GENTECH archive 8.96-97

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FED: CONSUMERS, FOOD CHIEFS AT LOGGERHEADS OVER 'GENE




FED: CONSUMERS, FOOD CHIEFS AT LOGGERHEADS OVER 'GENE 

AAP 11.12.96 12:51 

Copyright 1996 The Australian Associated Press. Redistribution unauthorised. 

By Bruce Walkley of AAP 

SYDNEY, Dec 12 AAP - Food products containing genetically engineered soybeans
should be labelled, the Australian Consumers' Association (ACA) said today, but food
producers countered the demand by saying labelling was "inappropriate, impractical and
meaningless". "New laws for both labelling and assessment are in the pipeline," ACA
policy officer Carole Renouf said in a news release. "But the 'gene bean' has managed to
sneak in under the closing regulatory door." 

Ms Renouf said giant agrochemical company Monsanto had "caught the government with
its pants down" with the first shipment into Australia of its new Roundup Ready
soybeans. She said the "gene bean" could be included in many everyday items on
supermarket shelves, including ice cream, pies, chocolate, chips, margarine, mayonnaise,
soup and salad dressing, without consumers knowing. "No efforts have been made to tell
consumers, and the products won't be labelled," Ms Renouf said. 

"In spite of surveys uniformly showing consumers demand to know when the genetic
engineering process has been used, it appears that manufacturers, processors and
retailers in Australia are simply shrugging this off." The executive director of the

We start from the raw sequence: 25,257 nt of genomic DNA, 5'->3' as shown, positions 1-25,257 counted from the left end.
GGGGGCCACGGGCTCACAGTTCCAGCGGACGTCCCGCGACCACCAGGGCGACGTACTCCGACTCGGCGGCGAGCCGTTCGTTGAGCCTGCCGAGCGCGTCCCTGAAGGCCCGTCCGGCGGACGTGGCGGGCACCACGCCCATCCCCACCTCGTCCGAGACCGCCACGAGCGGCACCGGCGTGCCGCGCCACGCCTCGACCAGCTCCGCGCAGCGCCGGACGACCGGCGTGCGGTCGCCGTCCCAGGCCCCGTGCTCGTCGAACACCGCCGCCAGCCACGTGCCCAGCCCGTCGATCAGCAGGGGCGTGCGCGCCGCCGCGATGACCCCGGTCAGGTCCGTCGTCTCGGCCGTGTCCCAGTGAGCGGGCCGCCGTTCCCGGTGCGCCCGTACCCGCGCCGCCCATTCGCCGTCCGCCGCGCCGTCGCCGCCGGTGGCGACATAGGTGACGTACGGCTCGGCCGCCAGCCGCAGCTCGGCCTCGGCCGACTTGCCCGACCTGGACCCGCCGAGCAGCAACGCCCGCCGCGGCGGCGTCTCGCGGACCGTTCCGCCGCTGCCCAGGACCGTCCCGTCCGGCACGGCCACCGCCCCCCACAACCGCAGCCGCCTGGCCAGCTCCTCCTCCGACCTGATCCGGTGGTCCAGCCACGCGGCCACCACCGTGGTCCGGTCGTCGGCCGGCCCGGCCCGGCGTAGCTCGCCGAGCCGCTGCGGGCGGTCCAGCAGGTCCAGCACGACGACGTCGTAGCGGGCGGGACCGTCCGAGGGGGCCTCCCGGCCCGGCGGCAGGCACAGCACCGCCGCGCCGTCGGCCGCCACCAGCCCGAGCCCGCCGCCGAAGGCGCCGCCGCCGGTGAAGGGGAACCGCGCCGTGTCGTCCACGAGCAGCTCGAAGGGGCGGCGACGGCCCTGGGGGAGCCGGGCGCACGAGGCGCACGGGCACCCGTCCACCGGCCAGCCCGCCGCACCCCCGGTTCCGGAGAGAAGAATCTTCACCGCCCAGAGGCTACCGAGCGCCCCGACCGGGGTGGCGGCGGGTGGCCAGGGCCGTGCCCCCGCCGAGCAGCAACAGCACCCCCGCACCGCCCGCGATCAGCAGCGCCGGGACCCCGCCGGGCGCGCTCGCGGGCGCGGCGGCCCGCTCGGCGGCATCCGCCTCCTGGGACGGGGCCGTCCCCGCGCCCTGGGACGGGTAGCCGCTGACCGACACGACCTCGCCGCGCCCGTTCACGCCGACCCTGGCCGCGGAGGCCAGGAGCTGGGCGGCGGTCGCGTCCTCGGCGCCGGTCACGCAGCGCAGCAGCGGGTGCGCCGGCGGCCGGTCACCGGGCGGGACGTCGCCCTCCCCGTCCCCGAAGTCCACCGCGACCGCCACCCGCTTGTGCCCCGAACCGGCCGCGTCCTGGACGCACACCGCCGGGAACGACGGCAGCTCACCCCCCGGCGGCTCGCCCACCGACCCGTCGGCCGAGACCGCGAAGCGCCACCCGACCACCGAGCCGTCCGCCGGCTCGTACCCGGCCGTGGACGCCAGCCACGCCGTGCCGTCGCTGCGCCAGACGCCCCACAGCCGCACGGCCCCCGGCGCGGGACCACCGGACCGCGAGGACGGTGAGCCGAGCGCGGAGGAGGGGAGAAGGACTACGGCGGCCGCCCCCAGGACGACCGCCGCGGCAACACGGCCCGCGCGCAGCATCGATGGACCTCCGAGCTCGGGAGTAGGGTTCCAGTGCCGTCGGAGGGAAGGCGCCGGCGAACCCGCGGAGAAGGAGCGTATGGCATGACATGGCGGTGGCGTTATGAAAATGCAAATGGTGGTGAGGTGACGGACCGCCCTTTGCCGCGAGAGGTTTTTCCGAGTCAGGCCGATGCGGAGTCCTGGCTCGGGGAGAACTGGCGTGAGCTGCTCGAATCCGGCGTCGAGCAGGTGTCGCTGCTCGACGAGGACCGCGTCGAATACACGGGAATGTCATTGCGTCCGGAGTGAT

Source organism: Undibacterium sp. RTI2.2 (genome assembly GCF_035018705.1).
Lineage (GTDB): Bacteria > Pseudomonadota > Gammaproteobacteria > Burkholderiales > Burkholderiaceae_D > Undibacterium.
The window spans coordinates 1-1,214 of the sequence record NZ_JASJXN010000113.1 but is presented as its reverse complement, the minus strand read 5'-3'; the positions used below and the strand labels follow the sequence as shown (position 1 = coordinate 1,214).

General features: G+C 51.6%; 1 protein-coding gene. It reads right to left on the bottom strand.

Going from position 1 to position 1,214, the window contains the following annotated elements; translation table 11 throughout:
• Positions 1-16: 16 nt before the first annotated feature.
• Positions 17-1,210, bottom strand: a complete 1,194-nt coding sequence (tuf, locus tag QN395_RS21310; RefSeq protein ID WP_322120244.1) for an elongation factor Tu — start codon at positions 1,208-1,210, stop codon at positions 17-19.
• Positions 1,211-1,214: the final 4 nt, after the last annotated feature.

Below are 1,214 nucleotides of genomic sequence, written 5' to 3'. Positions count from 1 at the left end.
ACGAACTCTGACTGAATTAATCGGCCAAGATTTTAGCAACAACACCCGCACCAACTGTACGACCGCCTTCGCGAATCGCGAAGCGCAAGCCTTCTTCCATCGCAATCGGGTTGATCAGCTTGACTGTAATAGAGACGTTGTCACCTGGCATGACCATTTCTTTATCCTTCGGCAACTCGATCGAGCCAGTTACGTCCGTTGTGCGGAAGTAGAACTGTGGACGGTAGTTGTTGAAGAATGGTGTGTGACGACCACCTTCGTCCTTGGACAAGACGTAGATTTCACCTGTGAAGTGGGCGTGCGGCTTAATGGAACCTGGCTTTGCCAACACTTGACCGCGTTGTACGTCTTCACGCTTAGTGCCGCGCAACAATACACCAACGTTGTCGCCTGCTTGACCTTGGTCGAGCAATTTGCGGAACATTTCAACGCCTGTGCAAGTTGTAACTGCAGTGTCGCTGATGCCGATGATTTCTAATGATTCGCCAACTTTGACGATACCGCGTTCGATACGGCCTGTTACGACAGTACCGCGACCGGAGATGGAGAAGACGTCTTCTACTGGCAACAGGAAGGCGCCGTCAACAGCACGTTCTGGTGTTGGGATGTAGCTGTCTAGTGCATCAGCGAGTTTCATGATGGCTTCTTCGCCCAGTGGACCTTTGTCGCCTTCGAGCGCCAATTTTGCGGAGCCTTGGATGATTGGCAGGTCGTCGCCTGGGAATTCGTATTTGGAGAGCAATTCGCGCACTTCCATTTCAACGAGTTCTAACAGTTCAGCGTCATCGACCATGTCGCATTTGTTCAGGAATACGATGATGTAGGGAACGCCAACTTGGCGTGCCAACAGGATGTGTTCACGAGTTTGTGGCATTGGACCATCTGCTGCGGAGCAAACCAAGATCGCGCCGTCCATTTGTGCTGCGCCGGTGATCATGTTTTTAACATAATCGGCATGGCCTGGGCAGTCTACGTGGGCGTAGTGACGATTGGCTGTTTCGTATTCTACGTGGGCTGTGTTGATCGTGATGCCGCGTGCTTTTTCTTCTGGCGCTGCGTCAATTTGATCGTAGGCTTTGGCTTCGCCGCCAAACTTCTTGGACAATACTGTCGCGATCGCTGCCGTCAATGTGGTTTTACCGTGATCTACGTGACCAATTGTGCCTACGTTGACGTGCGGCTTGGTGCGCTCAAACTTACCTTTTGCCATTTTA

Australian Food Council (AFC), Michael Hooke, said the new beans presented "no public
health or safety hazard whatsoever". 

"Roundup Ready soybeans are the same as conventionally produced soybeans," Mr
Hooke said in a news release. "They have the same function, the same composition, and
the same nutrition and processing characteristics as conventional soybeans. They are
every bit as safe." Mr Hooke said the processed food industry supported meaningful
labelling where a product was "no longer equivalent to a conventionally produced
counterpart". "This is not the case with Roundup Ready soybeans, which are equivalent,"
he said. 

"Compulsory labelling of substantially equivalent foods has been soundly rejected right
around the world as inappropriate, impractical and meaningless." Mr Hooke said the
industry rejected any suggestion that the new beans had been "sneaked" into Australia.
He said they had been approved by appropriate authorities. 

Ms Renouf told AAP later the AFC's reference to safety ignored the absence of any
reference to safety in the ACA's news release. 

"They're hiding behind the screen of safety to deflect attention from the real issue, which
is people's right to know what's in food products and decide for themselves whether they
want to eat them." 

AAP bzw/adh